The collection, storage, manipulation, analysis and retention of massive amounts of data have resulted in new technologies including big data analytics and data science. It is now possible to analyze massive amounts of data and extract useful nuggets. However, the collection and manipulation of this data has also resulted in serious security and privacy considerations. Various regulations are being proposed to handle big data so that the privacy of the individuals is not violated. Furthermore, the massive amounts of data being stored may also be vulnerable to cyber attacks. Furthermore, Artificial Intelligence Techniques including machine learning are being applied to analyze the massive amounts of data in every field such as healthcare, finance, retail and manufacturing.
Artificial Intelligence techniques are being integrated to solve many of the security and privacy challenges. For example, machine learning techniques are being applied to solve security problems such as malware analysis and insider threat detection. However, there is also a major concern that the machine learning techniques themselves could be attacked. Therefore, the machine learning techniques are being adapted to handle adversarial attacks. This area is known as adversarial machine learning. In addition, privacy of the individuals is also being violated through these machine learning techniques as it is now possible to gather and analyze vast amounts of data and therefore privacy enhanced data science techniques are being developed.
With the advent of the web, computing systems are now being used in every aspect of our lives from mobile phones to smart homes to autonomous vehicles. It is now possible to collect, store, manage, and analyze vast amounts of sensor data emanating from numerous devices and sensors including from various transportation systems. Such systems collectively are known as the Internet of Transportation, which is essentially the Internet of Things for Transportation, where multiple autonomous transportation systems are connected through the web and coordinate their activities. However, security and privacy for the Internet of Transportation and the infrastructures that support it is a challenge. Due to the large volumes of heterogenous data being collected from numerous devices, the traditional cyber security techniques such as encryption are not efficient to secure the Internet of Transportation. Some Physics-based solutions being developed are showing promise. More recently, the developments in Data Science are also being examined for securing the Internet of Transportation and its supporting infrastructures. Our goal is to develop smart technologies for a Smart World.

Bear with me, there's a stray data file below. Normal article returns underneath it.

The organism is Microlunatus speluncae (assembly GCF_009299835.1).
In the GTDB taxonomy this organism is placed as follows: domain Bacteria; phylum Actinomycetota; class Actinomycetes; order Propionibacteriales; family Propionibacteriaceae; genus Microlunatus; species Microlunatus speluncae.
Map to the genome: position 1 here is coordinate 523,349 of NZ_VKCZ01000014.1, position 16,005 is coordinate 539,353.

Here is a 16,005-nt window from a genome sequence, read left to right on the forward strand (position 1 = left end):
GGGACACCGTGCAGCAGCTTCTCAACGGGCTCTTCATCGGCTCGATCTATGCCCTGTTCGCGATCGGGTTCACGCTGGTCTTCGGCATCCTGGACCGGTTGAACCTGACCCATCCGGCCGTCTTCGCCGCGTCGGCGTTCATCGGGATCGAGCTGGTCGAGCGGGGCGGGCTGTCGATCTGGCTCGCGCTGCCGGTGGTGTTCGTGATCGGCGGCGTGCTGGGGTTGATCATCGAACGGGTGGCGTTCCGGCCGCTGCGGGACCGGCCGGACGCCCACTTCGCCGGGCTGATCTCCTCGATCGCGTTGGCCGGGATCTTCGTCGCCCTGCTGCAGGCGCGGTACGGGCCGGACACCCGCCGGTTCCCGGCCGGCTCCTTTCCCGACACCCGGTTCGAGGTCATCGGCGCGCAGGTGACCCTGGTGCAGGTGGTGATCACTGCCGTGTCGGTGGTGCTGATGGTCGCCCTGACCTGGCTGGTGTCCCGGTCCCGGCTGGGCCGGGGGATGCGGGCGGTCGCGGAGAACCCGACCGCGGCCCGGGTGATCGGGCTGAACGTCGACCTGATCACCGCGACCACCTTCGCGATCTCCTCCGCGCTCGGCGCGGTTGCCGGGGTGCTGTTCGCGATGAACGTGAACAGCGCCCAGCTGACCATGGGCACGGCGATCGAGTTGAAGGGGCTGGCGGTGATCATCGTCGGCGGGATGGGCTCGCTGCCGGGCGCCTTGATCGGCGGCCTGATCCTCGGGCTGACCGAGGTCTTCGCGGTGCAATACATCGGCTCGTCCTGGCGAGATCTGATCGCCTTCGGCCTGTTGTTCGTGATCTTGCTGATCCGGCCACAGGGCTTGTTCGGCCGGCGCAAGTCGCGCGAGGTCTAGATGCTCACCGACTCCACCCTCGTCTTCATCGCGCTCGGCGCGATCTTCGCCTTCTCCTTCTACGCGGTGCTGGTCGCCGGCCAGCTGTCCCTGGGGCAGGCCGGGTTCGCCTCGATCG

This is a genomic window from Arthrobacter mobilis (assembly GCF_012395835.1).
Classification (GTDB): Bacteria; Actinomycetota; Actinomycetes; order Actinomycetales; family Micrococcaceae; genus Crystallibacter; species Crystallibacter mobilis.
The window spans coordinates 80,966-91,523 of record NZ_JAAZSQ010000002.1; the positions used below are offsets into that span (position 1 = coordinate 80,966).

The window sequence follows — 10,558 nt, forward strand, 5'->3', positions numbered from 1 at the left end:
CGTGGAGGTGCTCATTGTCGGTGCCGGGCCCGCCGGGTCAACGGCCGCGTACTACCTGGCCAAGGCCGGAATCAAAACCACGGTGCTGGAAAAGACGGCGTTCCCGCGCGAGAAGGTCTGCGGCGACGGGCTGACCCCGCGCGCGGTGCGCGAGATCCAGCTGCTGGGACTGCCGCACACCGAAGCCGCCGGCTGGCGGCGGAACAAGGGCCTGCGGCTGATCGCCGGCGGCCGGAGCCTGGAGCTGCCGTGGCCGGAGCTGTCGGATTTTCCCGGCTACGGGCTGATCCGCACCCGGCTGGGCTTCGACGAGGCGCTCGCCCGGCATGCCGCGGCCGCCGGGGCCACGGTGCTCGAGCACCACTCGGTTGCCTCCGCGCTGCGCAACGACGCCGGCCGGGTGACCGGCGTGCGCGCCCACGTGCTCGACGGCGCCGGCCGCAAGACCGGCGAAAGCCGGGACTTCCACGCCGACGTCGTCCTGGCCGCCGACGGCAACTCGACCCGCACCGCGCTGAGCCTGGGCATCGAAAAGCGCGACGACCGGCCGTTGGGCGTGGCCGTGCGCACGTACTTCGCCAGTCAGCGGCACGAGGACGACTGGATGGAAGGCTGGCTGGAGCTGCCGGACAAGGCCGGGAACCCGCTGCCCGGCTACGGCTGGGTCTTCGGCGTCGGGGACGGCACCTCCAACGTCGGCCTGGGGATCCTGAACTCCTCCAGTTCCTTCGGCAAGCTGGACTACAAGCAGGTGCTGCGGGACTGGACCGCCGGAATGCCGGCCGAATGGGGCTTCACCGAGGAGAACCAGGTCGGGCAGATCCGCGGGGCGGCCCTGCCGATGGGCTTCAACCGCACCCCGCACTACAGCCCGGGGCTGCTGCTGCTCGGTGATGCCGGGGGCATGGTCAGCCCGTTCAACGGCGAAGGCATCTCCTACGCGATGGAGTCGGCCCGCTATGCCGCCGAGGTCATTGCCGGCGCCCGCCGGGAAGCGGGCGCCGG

To assess the developments on the integration of Big Data, Data Science and Security over the past decade and apply them to the Internet of Transportation, the presentation will focus on three aspects. First it will examine the developments on applying Data Science techniques for detecting cyber security problems such as insider threat detection as well as the advances in adversarial machine learning. Some developments on privacy aware and policy-based data management frameworks will also be discussed. Second it will discuss the developments on securing the Internet of Transportation and its supporting infrastructures and examine the privacy implications. Finally, it will describe ways in which Big Data, Data Science and Security could be incorporated into the Internet of Transportation and Infrastructures that would result in a Smart World.
Dr. Bhavani Thuraisingham is the Founders Chair Professor of Computer Science and the Executive Director of the Cyber Security Research and Education Institute at the University of Texas at Dallas (UTD). She is also a visiting Senior Research Fellow at Kings College, University of London and an elected Fellow of the ACM, IEEE, the AAAS, the NAI and the BCS. She was a Cyber Security Policy Fellow at the New America Foundation for 2017-2018 and focused on engaging rural America in cyber security. Her research interests are on integrating cyber security and artificial intelligence/data science for the past 35 years (where it used to be computer security and data management/mining). She has received several awards including the IEEE CS 1997 Technical Achievement Award, ACM SIGSAC 2010 Outstanding Contributions Award, the IEEE Comsoc Communications and Information Security 2019 Technical Recognition Award, the IEEE CS Services Computing 2017 Research Innovation Award, the ACM CODASPY 2017 Lasting Research Award, the IEEE ISI 2010 Research Leadership Award, the 2017 Dallas Business Journal Women in Technology Award, and the ACM SACMAT 10 Year Test of Time Awards for 2018 and 2019 (for papers published in 2008 and 2009). She was named one of 500 most influential business leaders in North Texas for 2021 by the D Magazine’s D CEO Magazine. She co-chaired the Women in Cyber Security Conference (WiCyS) in 2016 and delivered the featured address at the 2018 Women in Data Science (WiDS) at Stanford University serves as the Co-Director of both the Women in Cyber Security and Women in Data Science Centers at UTD. She has spent around 20 years promoting Diversity, Equity and Inclusion in Cyber Security and Data Science and has chaired multiple panels including her recent panel at IEEE ISI 2020 (Intelligence and Security Informatics). Her 40-year career includes industry (Honeywell), federal research laboratory (MITRE), US government (NSF) and US Academia. Her work has resulted in 130+ journal articles, 300+ conference papers, 170+ keynote and featured addresses, seven US patents, fifteen books as well as technology transfer of the research to commercial products and operational systems. She received her PhD from the University of Wales, Swansea, UK, and the prestigious earned higher doctorate (D. Eng) from the University of Bristol, UK.